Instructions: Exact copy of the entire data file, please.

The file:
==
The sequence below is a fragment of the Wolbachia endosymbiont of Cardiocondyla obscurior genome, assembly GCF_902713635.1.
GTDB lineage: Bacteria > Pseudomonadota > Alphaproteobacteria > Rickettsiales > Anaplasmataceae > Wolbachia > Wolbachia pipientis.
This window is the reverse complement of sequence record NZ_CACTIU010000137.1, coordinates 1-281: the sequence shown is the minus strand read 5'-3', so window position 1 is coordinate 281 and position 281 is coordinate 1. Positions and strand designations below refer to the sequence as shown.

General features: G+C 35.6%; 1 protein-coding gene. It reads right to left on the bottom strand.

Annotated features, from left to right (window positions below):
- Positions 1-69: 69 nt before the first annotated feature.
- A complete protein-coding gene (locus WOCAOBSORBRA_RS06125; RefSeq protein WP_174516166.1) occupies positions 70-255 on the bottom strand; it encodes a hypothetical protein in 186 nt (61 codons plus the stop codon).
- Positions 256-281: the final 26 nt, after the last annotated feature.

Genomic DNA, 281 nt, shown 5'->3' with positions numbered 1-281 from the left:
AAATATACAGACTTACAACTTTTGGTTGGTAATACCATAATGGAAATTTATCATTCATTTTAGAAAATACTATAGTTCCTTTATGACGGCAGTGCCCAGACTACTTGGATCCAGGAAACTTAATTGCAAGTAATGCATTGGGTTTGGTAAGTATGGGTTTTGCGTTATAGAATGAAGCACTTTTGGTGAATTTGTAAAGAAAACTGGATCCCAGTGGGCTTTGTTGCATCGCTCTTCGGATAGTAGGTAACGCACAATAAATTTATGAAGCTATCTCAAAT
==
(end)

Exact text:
The sequence below is a fragment of the Wolbachia endosymbiont of Cardiocondyla obscurior genome, assembly GCF_902713635.1.
GTDB lineage: Bacteria > Pseudomonadota > Alphaproteobacteria > Rickettsiales > Anaplasmataceae > Wolbachia > Wolbachia pipientis.
This window is the reverse complement of sequence record NZ_CACTIU010000137.1, coordinates 1-281: the sequence shown is the minus strand read 5'-3', so window position 1 is coordinate 281 and position 281 is coordinate 1. Positions and strand designations below refer to the sequence as shown.

General features: G+C 35.6%; 1 protein-coding gene. It reads right to left on the bottom strand.

Annotated features, from left to right (window positions below):
- Positions 1-69: 69 nt before the first annotated feature.
- A complete protein-coding gene (locus WOCAOBSORBRA_RS06125; RefSeq protein WP_174516166.1) occupies positions 70-255 on the bottom strand; it encodes a hypothetical protein in 186 nt (61 codons plus the stop codon).
- Positions 256-281: the final 26 nt, after the last annotated feature.

Genomic DNA, 281 nt, shown 5'->3' with positions numbered 1-281 from the left:
AAATATACAGACTTACAACTTTTGGTTGGTAATACCATAATGGAAATTTATCATTCATTTTAGAAAATACTATAGTTCCTTTATGACGGCAGTGCCCAGACTACTTGGATCCAGGAAACTTAATTGCAAGTAATGCATTGGGTTTGGTAAGTATGGGTTTTGCGTTATAGAATGAAGCACTTTTGGTGAATTTGTAAAGAAAACTGGATCCCAGTGGGCTTTGTTGCATCGCTCTTCGGATAGTAGGTAACGCACAATAAATTTATGAAGCTATCTCAAAT